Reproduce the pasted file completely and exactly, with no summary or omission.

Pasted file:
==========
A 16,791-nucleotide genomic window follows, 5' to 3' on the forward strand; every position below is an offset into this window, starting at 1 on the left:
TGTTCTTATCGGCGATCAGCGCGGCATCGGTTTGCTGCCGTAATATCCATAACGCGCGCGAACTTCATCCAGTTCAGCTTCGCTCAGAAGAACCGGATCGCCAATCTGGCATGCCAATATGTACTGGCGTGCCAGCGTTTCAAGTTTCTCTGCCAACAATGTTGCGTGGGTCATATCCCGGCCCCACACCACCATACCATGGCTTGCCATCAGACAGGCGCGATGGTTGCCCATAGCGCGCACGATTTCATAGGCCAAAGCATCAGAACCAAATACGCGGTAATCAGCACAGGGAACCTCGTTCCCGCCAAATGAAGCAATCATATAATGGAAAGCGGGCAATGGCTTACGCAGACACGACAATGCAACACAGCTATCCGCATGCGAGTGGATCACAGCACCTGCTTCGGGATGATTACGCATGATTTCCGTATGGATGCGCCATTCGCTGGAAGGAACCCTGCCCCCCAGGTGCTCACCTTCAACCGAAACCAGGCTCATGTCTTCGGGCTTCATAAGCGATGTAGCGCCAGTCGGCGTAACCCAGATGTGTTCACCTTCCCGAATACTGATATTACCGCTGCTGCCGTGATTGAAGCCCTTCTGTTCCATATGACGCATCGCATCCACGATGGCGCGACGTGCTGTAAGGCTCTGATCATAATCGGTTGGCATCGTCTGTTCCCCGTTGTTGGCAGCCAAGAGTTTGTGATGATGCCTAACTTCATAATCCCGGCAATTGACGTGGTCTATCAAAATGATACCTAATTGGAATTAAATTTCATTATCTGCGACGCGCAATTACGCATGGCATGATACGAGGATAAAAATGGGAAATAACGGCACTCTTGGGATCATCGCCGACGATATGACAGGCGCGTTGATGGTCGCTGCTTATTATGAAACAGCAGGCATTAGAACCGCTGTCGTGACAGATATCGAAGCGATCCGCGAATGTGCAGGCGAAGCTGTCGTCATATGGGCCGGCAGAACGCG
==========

A 16,791-nucleotide genomic window follows, 5' to 3' on the forward strand; every position below is an offset into this window, starting at 1 on the left:
TGTTCTTATCGGCGATCAGCGCGGCATCGGTTTGCTGCCGTAATATCCATAACGCGCGCGAACTTCATCCAGTTCAGCTTCGCTCAGAAGAACCGGATCGCCAATCTGGCATGCCAATATGTACTGGCGTGCCAGCGTTTCAAGTTTCTCTGCCAACAATGTTGCGTGGGTCATATCCCGGCCCCACACCACCATACCATGGCTTGCCATCAGACAGGCGCGATGGTTGCCCATAGCGCGCACGATTTCATAGGCCAAAGCATCAGAACCAAATACGCGGTAATCAGCACAGGGAACCTCGTTCCCGCCAAATGAAGCAATCATATAATGGAAAGCGGGCAATGGCTTACGCAGACACGACAATGCAACACAGCTATCCGCATGCGAGTGGATCACAGCACCTGCTTCGGGATGATTACGCATGATTTCCGTATGGATGCGCCATTCGCTGGAAGGAACCCTGCCCCCCAGGTGCTCACCTTCAACCGAAACCAGGCTCATGTCTTCGGGCTTCATAAGCGATGTAGCGCCAGTCGGCGTAACCCAGATGTGTTCACCTTCCCGAATACTGATATTACCGCTGCTGCCGTGATTGAAGCCCTTCTGTTCCATATGACGCATCGCATCCACGATGGCGCGACGTGCTGTAAGGCTCTGATCATAATCGGTTGGCATCGTCTGTTCCCCGTTGTTGGCAGCCAAGAGTTTGTGATGATGCCTAACTTCATAATCCCGGCAATTGACGTGGTCTATCAAAATGATACCTAATTGGAATTAAATTTCATTATCTGCGACGCGCAATTACGCATGGCATGATACGAGGATAAAAATGGGAAATAACGGCACTCTTGGGATCATCGCCGACGATATGACAGGCGCGTTGATGGTCGCTGCTTATTATGAAACAGCAGGCATTAGAACCGCTGTCGTGACAGATATCGAAGCGATCCGCGAATGTGCAGGCGAAGCTGTCGTCATATGGGCCGGCAGAACGCG